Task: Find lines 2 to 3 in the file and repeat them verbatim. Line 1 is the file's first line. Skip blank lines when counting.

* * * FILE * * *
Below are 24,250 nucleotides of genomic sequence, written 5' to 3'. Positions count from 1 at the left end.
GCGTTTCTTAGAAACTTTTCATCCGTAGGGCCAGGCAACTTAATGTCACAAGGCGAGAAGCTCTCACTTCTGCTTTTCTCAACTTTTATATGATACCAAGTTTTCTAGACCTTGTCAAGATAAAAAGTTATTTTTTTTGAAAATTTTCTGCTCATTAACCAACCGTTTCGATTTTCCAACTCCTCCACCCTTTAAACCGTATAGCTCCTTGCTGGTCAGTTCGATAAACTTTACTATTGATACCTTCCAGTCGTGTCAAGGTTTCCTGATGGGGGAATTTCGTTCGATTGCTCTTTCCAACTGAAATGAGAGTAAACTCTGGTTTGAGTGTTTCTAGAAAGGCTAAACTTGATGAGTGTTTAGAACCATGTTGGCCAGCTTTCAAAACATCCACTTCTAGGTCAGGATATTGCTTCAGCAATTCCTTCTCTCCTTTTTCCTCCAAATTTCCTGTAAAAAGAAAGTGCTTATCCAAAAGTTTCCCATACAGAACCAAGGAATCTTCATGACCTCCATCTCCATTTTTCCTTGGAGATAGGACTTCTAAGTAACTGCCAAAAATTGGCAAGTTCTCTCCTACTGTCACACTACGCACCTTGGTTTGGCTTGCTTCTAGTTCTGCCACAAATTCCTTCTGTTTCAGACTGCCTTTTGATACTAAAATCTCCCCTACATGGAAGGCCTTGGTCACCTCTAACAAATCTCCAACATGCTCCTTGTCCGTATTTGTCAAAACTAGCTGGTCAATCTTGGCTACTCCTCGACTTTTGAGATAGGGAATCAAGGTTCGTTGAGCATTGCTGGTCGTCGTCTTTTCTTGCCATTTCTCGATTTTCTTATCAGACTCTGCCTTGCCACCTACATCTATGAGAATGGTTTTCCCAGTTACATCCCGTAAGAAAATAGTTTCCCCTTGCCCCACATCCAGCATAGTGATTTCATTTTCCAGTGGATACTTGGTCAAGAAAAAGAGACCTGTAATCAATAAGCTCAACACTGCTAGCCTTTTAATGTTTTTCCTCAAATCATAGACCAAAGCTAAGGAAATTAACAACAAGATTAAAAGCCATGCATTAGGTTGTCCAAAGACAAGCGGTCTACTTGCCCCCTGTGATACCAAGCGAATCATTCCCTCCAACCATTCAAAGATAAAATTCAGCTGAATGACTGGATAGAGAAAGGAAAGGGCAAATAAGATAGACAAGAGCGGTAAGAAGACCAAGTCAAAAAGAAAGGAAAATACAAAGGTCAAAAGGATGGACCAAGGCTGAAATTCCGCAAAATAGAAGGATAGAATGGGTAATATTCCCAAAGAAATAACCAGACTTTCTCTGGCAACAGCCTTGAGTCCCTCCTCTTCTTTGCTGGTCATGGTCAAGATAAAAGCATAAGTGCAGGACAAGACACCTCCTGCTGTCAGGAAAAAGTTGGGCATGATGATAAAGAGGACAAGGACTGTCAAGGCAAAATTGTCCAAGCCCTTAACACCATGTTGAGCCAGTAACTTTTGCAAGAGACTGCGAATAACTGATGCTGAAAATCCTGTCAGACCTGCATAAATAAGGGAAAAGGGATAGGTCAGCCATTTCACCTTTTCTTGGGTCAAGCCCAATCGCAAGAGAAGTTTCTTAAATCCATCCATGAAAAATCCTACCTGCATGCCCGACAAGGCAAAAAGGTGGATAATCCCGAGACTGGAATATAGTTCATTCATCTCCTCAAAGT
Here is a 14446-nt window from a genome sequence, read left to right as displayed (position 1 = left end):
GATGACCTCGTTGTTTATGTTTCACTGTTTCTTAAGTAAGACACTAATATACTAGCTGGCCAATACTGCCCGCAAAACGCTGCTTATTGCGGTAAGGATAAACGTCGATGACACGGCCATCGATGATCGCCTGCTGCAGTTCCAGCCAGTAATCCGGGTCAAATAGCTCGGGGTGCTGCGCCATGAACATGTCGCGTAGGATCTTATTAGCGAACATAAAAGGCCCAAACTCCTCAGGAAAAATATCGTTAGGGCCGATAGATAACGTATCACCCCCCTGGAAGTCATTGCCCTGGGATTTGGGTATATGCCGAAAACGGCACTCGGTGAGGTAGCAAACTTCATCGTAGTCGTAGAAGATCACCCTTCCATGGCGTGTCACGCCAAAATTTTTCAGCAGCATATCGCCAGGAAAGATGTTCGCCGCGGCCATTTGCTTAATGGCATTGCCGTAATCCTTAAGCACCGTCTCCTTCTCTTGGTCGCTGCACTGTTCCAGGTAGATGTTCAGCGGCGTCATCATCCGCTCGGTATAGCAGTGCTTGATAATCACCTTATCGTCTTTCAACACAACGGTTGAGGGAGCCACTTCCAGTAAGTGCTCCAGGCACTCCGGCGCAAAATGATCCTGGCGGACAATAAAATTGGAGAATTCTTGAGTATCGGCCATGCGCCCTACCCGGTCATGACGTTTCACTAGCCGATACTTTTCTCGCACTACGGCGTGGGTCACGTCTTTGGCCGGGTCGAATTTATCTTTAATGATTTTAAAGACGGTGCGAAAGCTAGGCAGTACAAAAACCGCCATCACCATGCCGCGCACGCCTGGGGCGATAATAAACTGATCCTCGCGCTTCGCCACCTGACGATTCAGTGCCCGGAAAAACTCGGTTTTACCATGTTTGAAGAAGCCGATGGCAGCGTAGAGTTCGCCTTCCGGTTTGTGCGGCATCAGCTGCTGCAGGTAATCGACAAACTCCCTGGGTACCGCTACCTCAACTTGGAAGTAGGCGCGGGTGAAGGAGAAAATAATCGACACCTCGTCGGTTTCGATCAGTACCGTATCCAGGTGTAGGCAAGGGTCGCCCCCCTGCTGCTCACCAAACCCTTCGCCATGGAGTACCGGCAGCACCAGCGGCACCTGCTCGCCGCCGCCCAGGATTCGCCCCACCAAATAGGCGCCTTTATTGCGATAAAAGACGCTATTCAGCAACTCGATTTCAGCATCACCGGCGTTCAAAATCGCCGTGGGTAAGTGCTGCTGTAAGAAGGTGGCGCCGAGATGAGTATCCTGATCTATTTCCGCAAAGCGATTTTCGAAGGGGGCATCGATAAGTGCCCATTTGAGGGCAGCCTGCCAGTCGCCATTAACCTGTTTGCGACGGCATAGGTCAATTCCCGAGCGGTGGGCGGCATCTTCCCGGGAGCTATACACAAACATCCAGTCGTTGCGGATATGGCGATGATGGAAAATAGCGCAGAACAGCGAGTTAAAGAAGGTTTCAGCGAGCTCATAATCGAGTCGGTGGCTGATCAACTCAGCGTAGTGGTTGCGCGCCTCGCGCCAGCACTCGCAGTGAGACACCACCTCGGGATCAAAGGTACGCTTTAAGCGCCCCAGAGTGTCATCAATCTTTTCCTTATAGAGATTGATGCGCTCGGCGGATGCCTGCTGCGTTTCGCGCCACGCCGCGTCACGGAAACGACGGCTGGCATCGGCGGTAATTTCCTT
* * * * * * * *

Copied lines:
GCGTTTCTTAGAAACTTTTCATCCGTAGGGCCAGGCAACTTAATGTCACAAGGCGAGAAGCTCTCACTTCTGCTTTTCTCAACTTTTATATGATACCAAGTTTTCTAGACCTTGTCAAGATAAAAAGTTATTTTTTTTGAAAATTTTCTGCTCATTAACCAACCGTTTCGATTTTCCAACTCCTCCACCCTTTAAACCGTATAGCTCCTTGCTGGTCAGTTCGATAAACTTTACTATTGATACCTTCCAGTCGTGTCAAGGTTTCCTGATGGGGGAATTTCGTTCGATTGCTCTTTCCAACTGAAATGAGAGTAAACTCTGGTTTGAGTGTTTCTAGAAAGGCTAAACTTGATGAGTGTTTAGAACCATGTTGGCCAGCTTTCAAAACATCCACTTCTAGGTCAGGATATTGCTTCAGCAATTCCTTCTCTCCTTTTTCCTCCAAATTTCCTGTAAAAAGAAAGTGCTTATCCAAAAGTTTCCCATACAGAACCAAGGAATCTTCATGACCTCCATCTCCATTTTTCCTTGGAGATAGGACTTCTAAGTAACTGCCAAAAATTGGCAAGTTCTCTCCTACTGTCACACTACGCACCTTGGTTTGGCTTGCTTCTAGTTCTGCCACAAATTCCTTCTGTTTCAGACTGCCTTTTGATACTAAAATCTCCCCTACATGGAAGGCCTTGGTCACCTCTAACAAATCTCCAACATGCTCCTTGTCCGTATTTGTCAAAACTAGCTGGTCAATCTTGGCTACTCCTCGACTTTTGAGATAGGGAATCAAGGTTCGTTGAGCATTGCTGGTCGTCGTCTTTTCTTGCCATTTCTCGATTTTCTTATCAGACTCTGCCTTGCCACCTACATCTATGAGAATGGTTTTCCCAGTTACATCCCGTAAGAAAATAGTTTCCCCTTGCCCCACATCCAGCATAGTGATTTCATTTTCCAGTGGATACTTGGTCAAGAAAAAGAGACCTGTAATCAATAAGCTCAACACTGCTAGCCTTTTAATGTTTTTCCTCAAATCATAGACCAAAGCTAAGGAAATTAACAACAAGATTAAAAGCCATGCATTAGGTTGTCCAAAGACAAGCGGTCTACTTGCCCCCTGTGATACCAAGCGAATCATTCCCTCCAACCATTCAAAGATAAAATTCAGCTGAATGACTGGATAGAGAAAGGAAAGGGCAAATAAGATAGACAAGAGCGGTAAGAAGACCAAGTCAAAAAGAAAGGAAAATACAAAGGTCAAAAGGATGGACCAAGGCTGAAATTCCGCAAAATAGAAGGATAGAATGGGTAATATTCCCAAAGAAATAACCAGACTTTCTCTGGCAACAGCCTTGAGTCCCTCCTCTTCTTTGCTGGTCATGGTCAAGATAAAAGCATAAGTGCAGGACAAGACACCTCCTGCTGTCAGGAAAAAGTTGGGCATGATGATAAAGAGGACAAGGACTGTCAAGGCAAAATTGTCCAAGCCCTTAACACCATGTTGAGCCAGTAACTTTTGCAAGAGACTGCGAATAACTGATGCTGAAAATCCTGTCAGACCTGCATAAATAAGGGAAAAGGGATAGGTCAGCCATTTCACCTTTTCTTGGGTCAAGCCCAATCGCAAGAGAAGTTTCTTAAATCCATCCATGAAAAATCCTACCTGCATGCCCGACAAGGCAAAAAGGTGGATAATCCCGAGACTGGAATATAGTTCATTCATCTCCTCAAAGT
Here is a 14446-nt window from a genome sequence, read left to right as displayed (position 1 = left end):